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Taking a novel approach to crime research, Columbia University researchers studying New Orleans ignored where offenses happened and looked instead at the home addresses of incarcerated criminals.
They found a few distinct neighborhoods that serve as a home base for lawbreakers who commit their crimes citywide.
Central City, the triangle of territory bounded by Louisiana Avenue, Earhart Boulevard and St. Charles Avenue, emerged as one area with a high concentration of incarcerated residents. Almost 13 percent of the New Orleans residents sentenced in 2006 to state Department of Corrections institutions hailed from Central City, an area that at the time boasted a little more than 5 percent of the city's population, according to the analysis. Other hot spots included the 7th Ward and parts of Algiers.
That information could prove a powerful tool, according to researchers and city leaders trying to fashion a long-term strategic plan to battle crime through neighborhood revitalization. New Orleans City Councilman James Carter said neighborhoods like Central City -- with failing schools, crumbling public housing and rampant blight -- serve as breeding grounds for criminals, a problem beyond the capability of law enforcement to solve. The solution, he said, calls for multiple government agencies, businesses and nonprofit organizations to pour money and volunteers into rebuilding neighborhood infrastructure, including schools, parks, community centers, health clinics and recreational facilities.
From water pipes to porn shops, cartographers have charted almost every aspect of local urban life, giving rise to a sort of cottage industry: the New York City specialty map. The latest—and one you are not likely to see unless you run in criminal-justice circles—is a rendering of the city that breaks down, block by block, the home addresses of all New Yorkers incarcerated in a given year. This map won’t get you from Century 21 to the Met. But it does reveal that more prison-bound Bronx residents lived in walkups than in any other type of building, that Staten Island is the most law-abiding borough, and that Brooklyn—nicknamed “the borough of churches”—ran up the state’s highest bill in prison costs.
Eric Cadora and Charles Swartz, co-founders of the Brooklyn-based Justice Mapping Center, collaborated on the project with an architect named Laura Kurgan, at Columbia’s Spatial Information Design Lab. “What started out as a scholarly inquiry has turned into a national initiative,” said Cadora, whose team has mapped twelve cities so far. Their New York is a digital crazy quilt of “bright-against-black”: the areas least touched by incarceration in 2003, the year they chose to study (Riverdale, Bay Ridge, the West Village), appear black and gray; those more so (Coney Island, Bedford-Stuyvesant, Hell’s Kitchen) neon orange.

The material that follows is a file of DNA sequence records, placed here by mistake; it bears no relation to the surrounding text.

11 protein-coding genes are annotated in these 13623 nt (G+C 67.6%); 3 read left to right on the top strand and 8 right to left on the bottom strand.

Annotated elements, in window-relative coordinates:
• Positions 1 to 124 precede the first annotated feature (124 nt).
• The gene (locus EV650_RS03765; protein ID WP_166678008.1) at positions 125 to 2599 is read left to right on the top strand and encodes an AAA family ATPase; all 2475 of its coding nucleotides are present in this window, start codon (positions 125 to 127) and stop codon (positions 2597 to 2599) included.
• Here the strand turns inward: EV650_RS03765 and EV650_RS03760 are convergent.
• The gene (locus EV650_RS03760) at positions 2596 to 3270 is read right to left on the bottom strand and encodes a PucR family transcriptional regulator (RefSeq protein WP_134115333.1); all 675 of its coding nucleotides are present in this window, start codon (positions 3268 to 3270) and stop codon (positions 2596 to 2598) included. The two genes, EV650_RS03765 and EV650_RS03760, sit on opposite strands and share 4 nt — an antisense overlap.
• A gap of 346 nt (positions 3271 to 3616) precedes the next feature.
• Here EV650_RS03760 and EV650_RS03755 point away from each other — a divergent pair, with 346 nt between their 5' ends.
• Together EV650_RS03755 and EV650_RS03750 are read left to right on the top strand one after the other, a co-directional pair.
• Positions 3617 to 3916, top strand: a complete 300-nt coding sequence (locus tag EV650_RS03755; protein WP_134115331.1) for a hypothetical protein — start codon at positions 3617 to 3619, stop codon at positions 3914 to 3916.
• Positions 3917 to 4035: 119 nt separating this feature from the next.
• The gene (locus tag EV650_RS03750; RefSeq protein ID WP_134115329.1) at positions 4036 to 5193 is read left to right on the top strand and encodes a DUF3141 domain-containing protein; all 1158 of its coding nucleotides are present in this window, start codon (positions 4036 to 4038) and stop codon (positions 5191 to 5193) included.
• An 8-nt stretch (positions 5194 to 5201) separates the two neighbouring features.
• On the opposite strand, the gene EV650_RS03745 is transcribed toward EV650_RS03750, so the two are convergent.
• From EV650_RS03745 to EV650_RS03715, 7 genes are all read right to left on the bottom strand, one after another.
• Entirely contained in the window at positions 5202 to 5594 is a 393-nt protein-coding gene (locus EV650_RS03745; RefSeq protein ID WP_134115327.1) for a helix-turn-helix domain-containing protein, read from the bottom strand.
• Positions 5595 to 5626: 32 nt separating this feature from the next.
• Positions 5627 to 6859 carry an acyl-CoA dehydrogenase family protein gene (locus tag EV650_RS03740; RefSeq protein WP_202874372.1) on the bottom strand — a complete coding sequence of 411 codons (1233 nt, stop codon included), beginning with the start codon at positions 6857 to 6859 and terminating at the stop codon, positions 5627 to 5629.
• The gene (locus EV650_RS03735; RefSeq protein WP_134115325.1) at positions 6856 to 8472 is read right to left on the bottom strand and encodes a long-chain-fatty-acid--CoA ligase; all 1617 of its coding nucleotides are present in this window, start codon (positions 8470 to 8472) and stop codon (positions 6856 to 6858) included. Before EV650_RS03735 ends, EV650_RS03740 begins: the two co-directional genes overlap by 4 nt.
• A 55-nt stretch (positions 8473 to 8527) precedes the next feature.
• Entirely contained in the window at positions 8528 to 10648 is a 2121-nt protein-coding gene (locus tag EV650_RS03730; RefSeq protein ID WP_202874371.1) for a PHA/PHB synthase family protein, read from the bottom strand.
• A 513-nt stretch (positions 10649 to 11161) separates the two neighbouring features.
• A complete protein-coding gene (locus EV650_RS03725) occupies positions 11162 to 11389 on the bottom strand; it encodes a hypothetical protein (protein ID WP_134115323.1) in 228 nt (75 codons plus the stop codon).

Visit the link below to find out more:
September 15—October 28, 2006
The Urban Center
457 Madison Avenue
New York City
Architecture and Justice mapped criminal justice statistics to make visible the geography of incarceration and return in New York, Phoenix, New Orleans, Wichita, and New Haven, prompting new ways of understanding the spatial dimension of an area of public policy with profound implications for American cities. In 2006, the United States had more than two million people locked up in jails and prisons, a disproportionate number of whom come from a small number of neighborhoods in the country’s biggest cities. In many places, the concentration was so dense that states spent in excess of a million dollars to incarcerate the residents of single census blocks. In fall 2006 the Architectural League presented the exhibition Architecture and Justice, created by the Spatial Information Design Lab (SIDL) at Columbia University and the Justice Mapping Center (JMC), which worked together to use the language of design to suggest new ways of understanding problems of incarceration and poverty in American cities.
The exhibition included maps of Phoenix, New Orleans, Wichita, New Haven, and each of the five boroughs of New York City, illustrating prison expenditures by administrative district. Smaller maps of each city illustrated poverty and population density, and an enlarged and detailed map focused on Brownsville, Brooklyn. Additionally, a digital projection enabled viewers to manipulate maps to compare different types of data.
Architecture and Justice was organized by Laura Kurgan and Eric Cadora. It was made possible, in part, by Graphical Innovation in Justice Mapping, a grant from the Open Society Institute and the Jeht Foundation to the Spatial Information Design Lab.